Also designs were made for the playground at the Headquarters. The artist Isamu Noguchi (1904-1988) tells about his design in Art News of April 1952: "The suggestion that I design a playground for the United Nations came from Mrs. Thomas Hess in early 1951. It was proposed that the spirit of idealism and good will engendered by the UN should be matched with a new and more imaginative playground for the small children of the delegates and of the neighborhood. A private subscription was raised for the building, and everybody was enthusiastic about it, including the people at the UN and, of course, myself.
Upon finishing the model and submitting it, I asked Julien Wittlesey, the architect, to join with Mrs. Hess in promoting its realization, as I had other things to do in Japan. That Robert Moses was so opposed to it should not have been the surprise that it was; I thought that this time he would not be concerned, because of the United Nations extraterritoriality. I had underestimated him.
The upshot was that the Museum of Modern Art showed the model in an exhibition in their children's department as a protest, in which the press joined: The playground was killed by ukase from a municipal official who is supposed to run the parks in New York, and who somehow is the city's self-appointed guardian against any art forms except banker's special neo-Georgian. The fact that he had no legal or moral right to dictate the UN's aesthetics was of concern only to the many distinguished educators, child welfare specialists and civic groups who had seen the model and had hailed it as the only creative step made in the field in decades... A jungle gym is transformed into an enormous basket that encourages the most complex ascents and all but obviates falls. In other words, the playground, instead of telling the child what to do (swing here, climb there) becomes a place for endless exploration, of endless opportunity for changing play. And it is a thing of beauty as the modern artist has found beauty in the modern world. Perhaps this is why it was so venomously attacked ('a hillside rabbit-warren') by the cheops of toll bridges." He added later: "Eventually the United Nations had to submit to Moses who I understand threatened not to install the guard rail facing the East River." A few years later Noguchi designed the Japanese garden at UNESCO Headquarters in Paris.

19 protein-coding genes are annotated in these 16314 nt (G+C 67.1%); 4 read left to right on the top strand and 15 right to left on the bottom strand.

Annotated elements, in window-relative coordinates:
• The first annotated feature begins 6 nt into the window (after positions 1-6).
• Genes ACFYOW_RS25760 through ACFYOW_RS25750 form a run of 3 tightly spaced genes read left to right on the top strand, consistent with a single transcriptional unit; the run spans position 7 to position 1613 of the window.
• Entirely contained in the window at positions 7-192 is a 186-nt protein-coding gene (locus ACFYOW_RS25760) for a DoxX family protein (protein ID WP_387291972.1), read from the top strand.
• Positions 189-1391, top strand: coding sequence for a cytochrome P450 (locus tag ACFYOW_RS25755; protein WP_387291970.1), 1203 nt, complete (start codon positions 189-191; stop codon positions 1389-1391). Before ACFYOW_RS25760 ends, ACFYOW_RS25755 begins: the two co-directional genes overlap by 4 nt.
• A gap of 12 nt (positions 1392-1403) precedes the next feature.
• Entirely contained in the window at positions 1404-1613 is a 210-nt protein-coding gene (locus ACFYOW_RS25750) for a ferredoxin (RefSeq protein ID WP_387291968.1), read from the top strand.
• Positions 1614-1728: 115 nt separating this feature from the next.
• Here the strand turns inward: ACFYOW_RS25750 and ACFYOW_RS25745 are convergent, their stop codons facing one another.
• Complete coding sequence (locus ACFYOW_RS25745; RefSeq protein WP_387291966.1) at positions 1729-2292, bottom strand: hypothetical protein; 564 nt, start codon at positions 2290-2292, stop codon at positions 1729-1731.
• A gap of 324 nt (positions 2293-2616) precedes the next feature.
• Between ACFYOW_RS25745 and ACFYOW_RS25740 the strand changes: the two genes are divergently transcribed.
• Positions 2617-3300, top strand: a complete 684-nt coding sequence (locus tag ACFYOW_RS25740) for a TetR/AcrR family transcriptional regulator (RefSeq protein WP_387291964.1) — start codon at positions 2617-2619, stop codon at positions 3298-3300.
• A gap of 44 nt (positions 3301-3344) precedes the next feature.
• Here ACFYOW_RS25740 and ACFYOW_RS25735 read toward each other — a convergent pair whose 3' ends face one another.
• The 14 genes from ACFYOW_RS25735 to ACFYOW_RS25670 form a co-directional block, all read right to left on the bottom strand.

In the UN Headquarters there are many works of art that are donated by the member states. Also in the gardens a number of sculptures are placed.
The building and the works of art are frequently pictured on stamps. For the works of art see the special Artwork at the United Nations page. The stamp catalogue is divided into two parts: stamps that have the Headquarters as main subject and stamps that have the Headquarters on it but are issued for another occasion.
Catalogue - Headquarters as main subject
Belgium 12 September 1970
Belgium 18 November 2000
German Democratic Republic 19 September 1973
Catalogue - Headquarters as secondary subject
Aitutaki 18 October 1995
30 November 1974
Austria 25 October 1965
Bangladesh 25 September 1974
Bangladesh 14 September 1985
Bangladesh 24 October 1995
Bangladesh 13 September 1999
Bangladesh 16 September 2004
German Democratic Republic 20 October 1970
16 December 1961
21 November 1992
10 May 1971
Union of Soviet Socialist Republics 20 June 1975
Union of Soviet Socialist Republics 24 October 1985
UNOstamps subject page 155
last revised: 15 August 2010